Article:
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    how to respond when someone says you are too expensive

    Close-up of hands counting money with text - how to respond when someone says you are too expensive

    As an artist, a professional, and an expert, you deserve to get paid a premium price when you sell a premium product or service! Here’s how to respond when someone says you are too expensive.

    “Can I get a discount?”
    “That’s not in my budget right now.”
    “Why is it so expensive?”
    “I know someone who does it way cheaper.”

    Let me just immediately ruin your morning because don’t those four lines feel like a colossal F U to your expertise?! You make sure to research best practices and ethics, you stay up to date on current trends and techniques, you invest your personal time into education, you do your absolute best to make every single damn client experience phenomenal, and THIS IS HOW YOU’RE THANKED?!

    It really blows to put your heart, soul, and gluteus maximus into making your offer the most valuable it can possibly be only to hear “you’re too expensive” when it’s time to talk about the moolah.

    I’m bringing attention to this yucky, insulting feeling today because I’ve been seeing Instagram Reels and TikToks of truly talented entrepreneurs talking, singing, and dancing about the reasons why their prices are so expensive:

    Because it takes them hours and hours. Because they use top quality tools and ingredients. Because they’ve spent thousands of dollars on education. Because their cost of doing business is so high. Because their professional equipment is really expensive. Because software and taxes and licenses and fees and all of the other costs add up really quickly.

    A woman's hand lifting up a martini glass with text - what to do when a client says you're too expensive

    FREE BEER! Oh hey, just wanted to get your attention back ‘cause I’m pretty sure you skimmed over that last paragraph. You got a little bit bored reading it, right?

    That’s because it is, in fact, boring. Nobody wants to hear about that stuff, yo! Your cost of doing business is none of your clients’ concern, and honestly it has nothing to do with them. Your marketing isn’t about you; it’s always about your clients.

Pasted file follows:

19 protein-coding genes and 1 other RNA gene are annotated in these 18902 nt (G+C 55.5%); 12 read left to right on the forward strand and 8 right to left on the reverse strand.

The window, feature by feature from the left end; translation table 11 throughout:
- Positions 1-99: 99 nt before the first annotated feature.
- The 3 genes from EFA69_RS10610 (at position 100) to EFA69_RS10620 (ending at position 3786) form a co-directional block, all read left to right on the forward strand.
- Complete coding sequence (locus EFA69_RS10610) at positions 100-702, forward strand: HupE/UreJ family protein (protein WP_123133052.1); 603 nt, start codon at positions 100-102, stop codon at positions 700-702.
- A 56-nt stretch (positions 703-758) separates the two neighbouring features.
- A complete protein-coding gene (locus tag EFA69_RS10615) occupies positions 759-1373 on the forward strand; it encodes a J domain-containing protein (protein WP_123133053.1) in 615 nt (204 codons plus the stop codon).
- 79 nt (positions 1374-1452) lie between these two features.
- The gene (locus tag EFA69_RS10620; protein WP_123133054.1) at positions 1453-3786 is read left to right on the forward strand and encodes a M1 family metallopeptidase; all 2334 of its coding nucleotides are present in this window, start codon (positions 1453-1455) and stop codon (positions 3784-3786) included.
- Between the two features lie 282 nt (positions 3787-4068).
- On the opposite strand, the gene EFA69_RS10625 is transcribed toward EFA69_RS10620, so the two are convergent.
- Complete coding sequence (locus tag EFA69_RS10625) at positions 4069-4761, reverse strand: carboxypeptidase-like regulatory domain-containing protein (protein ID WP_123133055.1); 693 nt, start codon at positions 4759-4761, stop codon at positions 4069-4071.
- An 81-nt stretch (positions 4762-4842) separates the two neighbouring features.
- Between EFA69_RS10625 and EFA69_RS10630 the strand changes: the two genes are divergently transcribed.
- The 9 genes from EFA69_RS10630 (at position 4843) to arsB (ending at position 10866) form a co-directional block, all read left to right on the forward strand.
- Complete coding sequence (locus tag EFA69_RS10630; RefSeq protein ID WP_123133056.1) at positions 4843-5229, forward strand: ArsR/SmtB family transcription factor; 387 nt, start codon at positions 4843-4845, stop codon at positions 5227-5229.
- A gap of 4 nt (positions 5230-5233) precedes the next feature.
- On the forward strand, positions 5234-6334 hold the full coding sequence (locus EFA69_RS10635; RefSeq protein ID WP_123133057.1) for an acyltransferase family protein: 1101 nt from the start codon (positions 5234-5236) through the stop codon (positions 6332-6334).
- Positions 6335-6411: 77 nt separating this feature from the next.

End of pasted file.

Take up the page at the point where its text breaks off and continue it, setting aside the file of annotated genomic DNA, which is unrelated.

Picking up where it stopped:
There is absolutely something to be said about educating your audience. But if you’re going that route, share the benefits of why your prices are so high, not why your prices are so high. Let’s look at a few examples of how to respond when someone says you are too expensive:

    My wholesaler charges $3 for long-stem roses because they’re a premium flower, so I need to charge at least $6 in order to make a decent profit.


    versus


    As a floral designer who believes in quality, I stock long-stem roses because they’re a premium flower! They’re cultivated to grow the biggest blooms in the most vibrant colors, and you’ll be amazed how long they last in a vase.

    Here’s another example of how to respond when someone says you are too expensive:

    My color correction service costs $500 because it takes me 6-8 hours, I use a ton of supplies, and I attend workshops every year to stay updated on the most modern techniques.

    versus

    As a color correction client, you can rest assured I’ll do everything in my power to give you your dream color! I only take one color correction client a day to ensure I have enough time to blend every single strand of hair. I only use industry-approved formulas and always make sure to stay updated on the most modern and beautiful color techniques.

    Can you feel the difference? The first ones are CRINGE-CITY. They almost feel defensive and really put the importance on the business owner. The second ones focus on the consumer – it feels like they have our best interest at heart.

    But client education aside, you should not be expending energy justifying your prices – your brand should be doing that for you. Potential customers should understand immediately upon stumbling on your Instagram feed or website or blog post or landing page whether they’re your type of client and you’re their type of business. They should get the feeling of luxury or affordability or creativity or serenity or boldness or romance or adventure or whatever it is your brand is all about.

    You don’t need to prove you’re worthy of accepting money from your ideal clients – your time is FAR better spent producing alluring content that reinforces the feelings you want your brand to communicate.

    Was this post on how to respond when someone says you are too expensive helpful? If you constantly feel like you have to justify your prices or prove you’re a professional, it’s time to hone in on your brand.

    Start by grabbing a free copy of The No-Bullshit Guide to Branding:

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    November 1, 2021


    Hi, I’m Asia!

    I help entrepreneurs build effective brands so their work has a greater impact on the world. I live in the PNW with my dude and my dog, I’m a big fan of good beer and bad words, and I believe real bravery is eating tacos in a white shirt.


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